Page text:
Ultimately, I expect to have to take this for judicial review, in front of a judge and make my arguments, something I’d prefer not to do as I am not a lawyer, and I abhor the protocol involved in court proceedings.   However, it’s something I’m willing to do if it means I get to stick it to the state of Maryland and ratchet back the expanse of the State in general one tiny bit, simply by using logical analysis.

Once I receive the data, or in the absence of receiving it, I will be writing a Baltimore Sun editorial either about my findings within the data (if provided), or about the unfairness of the FOIA process.  In either case, I intend to name and shame all officials involved in the process.  People generally only respond to incentives, and embarrassment is a fairly powerful incentive.  They may be immune to providing me data collected on the tax payers dime, but they are not immune from me publicizing the shady proceedings involved in extracting the fruits of my tax dollars from bureaucracy.

Time will tell whether there is any remnant of Maryland’s motto left in state government.  Are we really still “The Free State”?  Updates to come once a further response is received.

Throwback: Video Recording Hack on the Palm Pre

This is a throwback post, but I never documented my experience regarding hacking the Palm Pre.  To the best of my knowledge, this is how things went down.

Background

Back when the Palm Pre was released, it wasn’t quite a finished product.  Yes, WebOS was a pretty awesome OS at the time, and the hardware keyboard was a nice touch.  Except critical functionality, besides a shortage of apps developed for WebOS, was missing from the phone.

One of the biggest complaints was the lack of video recording for the Pre’s built-in camera.  I know many people were looking into a homebrew solution for this, so I thought I’d start doing some research and see if I could contribute.

Plan of Attack

The first step I took was to research the hardware involved.  It turns out that the CCD camera chip used in the Pre was the same as the one used in the OLPC (XO laptop).  Knowing that the OLPC offered video chat capabilities, I started researching how those were implemented.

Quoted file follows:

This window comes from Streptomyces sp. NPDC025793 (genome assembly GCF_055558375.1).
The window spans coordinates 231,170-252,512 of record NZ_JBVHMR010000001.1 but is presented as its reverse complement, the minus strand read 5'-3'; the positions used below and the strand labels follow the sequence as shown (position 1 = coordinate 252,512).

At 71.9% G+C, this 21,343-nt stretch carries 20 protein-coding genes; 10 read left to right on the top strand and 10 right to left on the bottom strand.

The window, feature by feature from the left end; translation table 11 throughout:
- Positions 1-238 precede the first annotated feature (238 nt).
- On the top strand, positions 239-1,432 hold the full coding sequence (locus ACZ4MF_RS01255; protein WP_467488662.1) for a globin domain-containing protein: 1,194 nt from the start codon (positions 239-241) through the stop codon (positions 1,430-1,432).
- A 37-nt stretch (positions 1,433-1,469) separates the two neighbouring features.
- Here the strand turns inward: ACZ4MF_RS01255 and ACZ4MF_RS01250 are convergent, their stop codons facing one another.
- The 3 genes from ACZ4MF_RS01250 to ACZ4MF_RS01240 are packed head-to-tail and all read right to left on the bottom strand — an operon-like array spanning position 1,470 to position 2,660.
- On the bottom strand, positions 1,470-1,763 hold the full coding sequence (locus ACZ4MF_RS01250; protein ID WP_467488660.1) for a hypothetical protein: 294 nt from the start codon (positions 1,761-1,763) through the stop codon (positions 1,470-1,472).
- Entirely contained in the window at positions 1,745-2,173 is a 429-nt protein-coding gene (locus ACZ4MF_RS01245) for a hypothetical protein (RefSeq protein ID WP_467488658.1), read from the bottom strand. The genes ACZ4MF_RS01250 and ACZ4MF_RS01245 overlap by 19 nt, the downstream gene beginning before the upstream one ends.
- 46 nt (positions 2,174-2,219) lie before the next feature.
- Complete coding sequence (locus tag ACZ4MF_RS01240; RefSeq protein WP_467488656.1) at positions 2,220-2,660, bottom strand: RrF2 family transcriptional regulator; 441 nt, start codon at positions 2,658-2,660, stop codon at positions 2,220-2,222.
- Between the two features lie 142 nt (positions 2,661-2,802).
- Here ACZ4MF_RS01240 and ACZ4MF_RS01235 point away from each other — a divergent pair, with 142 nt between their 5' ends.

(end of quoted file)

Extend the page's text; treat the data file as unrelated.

I had already rooted my Pre and had command line access.  The next step was seeing what software was already loaded onto the Pre.

In one example for the XO laptop, Gstreamer was used to pull video from the camera.  I lucked out and realized that Gstreamer was already installed on the Pre, including a number of encoders /decoders muxers/demuxers and video and audio sinks.  It was just a matter of hoping the encoders were actually implemented properly, and that I could actually pipe data through them, and ultimately to the file system.

Results!

After a great deal of dabbling at the command line, I was able to pipe raw H.264 video to the file system, a file which was then playable in VLC despite having no file container surrounding it properly:

(make sure FS is rw)
mount -o remount,rw /
gst-launch camsrc ! palmvideoencoder ! filesink location=/media/internal/downloads/foo.mp4
mount -o remount,ro /

A wiki post detailing my original hack is located at WebOS Internals.  I’ve also attached the first successful video (foo) that I was able to record — it was like 4AM and me sitting at my desk in the dark, hoping that the hack session would pay off!  Ultimately, it did.

I’m writing this article years after the fact, but in 2013 I actually ran into a guy and we were talking about the Pre, and I had mentioned I was the guy who performed the original video hack and he remembered it.  Kind of cool to have a little geek street cred!  The original Pre Central post on the topic is located here.

ClosedXML: To Equal or not To Equal?

The Problem

After utilizing the ClosedXML library for Excel parsing, my fellow developer, Sean Killeen and I hit a snag:

We were using FluentValidation with custom validators to test records in an Excel worksheet.  Except, whenever an error was triggered, instead of returning the validation failures, it was throwing an exception regarding some functionality we weren’t even using; it was throwing about XLColor or some other object irrelevant to what were validating.  Weird.

Debugging and dropping a break point in the code showed that everything was working as expected, even up to the return statement!  So one morning I declared my intent to solve the bug once and for all.

I realized the issue must be with serializing the response object — if everything is good up until that point, something is going wrong in the serializer.  So I got the source to Newtonsoft JSON serializer and started stepping through.

Aha!  Obviously when an object gets serialized to JSON, the serializer must recursively go through each child object.  It turns out, Newtonsoft checks if the object is already in a collection of objects that are already serialized.  This requires it to use the contains method of the collection, which in turn calls equals on every object within.

The way FluentValidation works is that it will return to you the attempted value that failed validation.  Upon trying to serialize the cell that failed the validation, it was serializing all the properties of the XLCell, hence why the XLColor object was attempting serialization.